In 2017, Hurricanes Irma and Maria struck Puerto Rico, causing extensive damage and intensifying environmental and infrastructural challenges that have long impacted the U.S. territory. Work alongside residents, conservationists, and young Puerto Ricans to restore the island’s ecosystems and rebuild rural communities and farms; and learn how innovative relief programs are changing the way organizations provide aid in the wake of natural disasters.
Our journey begins in the centuries-old port city of San Juan, a mosaic of Spanish, African, and indigenous Taino influences. Immerse yourself in the vibrant local culture, and get introduced to organizations that are rebuilding the island’s infrastructure in the wake of Hurricane Maria. Travel to El Yunque National Forest and hike to a pristine waterfall while learning about how this rainforest was affected by the hurricane. Take a salsa or bomba class back in San Juan, or spend an afternoon paddleboarding at a nearby lake.
Venture to Adjuntas, a community in Puerto Rico’s rural interior with limited access to aid. Learn about grassroots initiatives launched by young Puerto Ricans to expand agriculture and improve education in this impoverished area, and lend a hand restoring a local farm. Spend the afternoons hiking in the surrounding mountains or taking a dip in hidden swimming holes.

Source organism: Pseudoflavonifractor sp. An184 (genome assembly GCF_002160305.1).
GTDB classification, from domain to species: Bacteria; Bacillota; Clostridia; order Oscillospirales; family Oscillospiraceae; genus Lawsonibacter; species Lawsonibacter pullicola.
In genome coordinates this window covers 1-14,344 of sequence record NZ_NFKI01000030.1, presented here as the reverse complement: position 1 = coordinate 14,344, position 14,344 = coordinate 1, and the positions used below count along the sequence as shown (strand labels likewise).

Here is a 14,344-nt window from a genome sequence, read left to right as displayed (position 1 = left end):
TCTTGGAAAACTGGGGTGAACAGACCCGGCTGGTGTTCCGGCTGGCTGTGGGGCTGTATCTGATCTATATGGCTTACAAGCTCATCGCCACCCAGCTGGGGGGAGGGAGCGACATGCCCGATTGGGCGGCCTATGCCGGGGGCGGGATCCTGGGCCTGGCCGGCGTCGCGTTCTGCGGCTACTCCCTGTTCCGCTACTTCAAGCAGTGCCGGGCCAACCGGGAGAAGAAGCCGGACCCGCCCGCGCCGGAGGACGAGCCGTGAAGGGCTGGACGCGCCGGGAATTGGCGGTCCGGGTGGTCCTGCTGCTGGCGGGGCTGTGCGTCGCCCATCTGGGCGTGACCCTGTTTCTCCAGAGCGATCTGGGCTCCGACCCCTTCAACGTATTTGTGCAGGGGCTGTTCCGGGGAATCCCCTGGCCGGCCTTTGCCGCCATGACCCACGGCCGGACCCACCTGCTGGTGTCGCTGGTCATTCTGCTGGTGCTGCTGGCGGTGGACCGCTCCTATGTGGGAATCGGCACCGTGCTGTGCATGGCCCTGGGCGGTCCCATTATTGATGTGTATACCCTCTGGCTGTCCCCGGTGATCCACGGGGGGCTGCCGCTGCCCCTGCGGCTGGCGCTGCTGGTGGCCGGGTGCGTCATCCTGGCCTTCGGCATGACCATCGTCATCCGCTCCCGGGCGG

Travel west to the small town of Rincón and work with marine conservationists on beach clean-ups and water testing. Reflect on the meaningful work you have accomplished so far, and interview residents at the local farmer’s market to gain new perspectives on Puerto Rico. Relax on the pristine beaches of Rincón in the afternoon, and take a surfing lesson or go snorkeling in the sea.
Head to the coastal town of Manatí and meet with representatives from the World Central Kitchen, founded by celebrity chef José Andrés, who traveled to Puerto Rico immediately after Hurricane Maria hit. Andrés rallied local chefs and set up a sophisticated network of emergency kitchens and supply chains, serving more than three million meals in the months following the storm. Learn how the group has since shifted its mission, empowering residents to develop their own agricultural capabilities and become more sustainable. Volunteer at a local farm funded by World Central Kitchen, and help plant native trees to restore the island’s ecosystem. We'll spend our final night in Manatí before returning home the next day.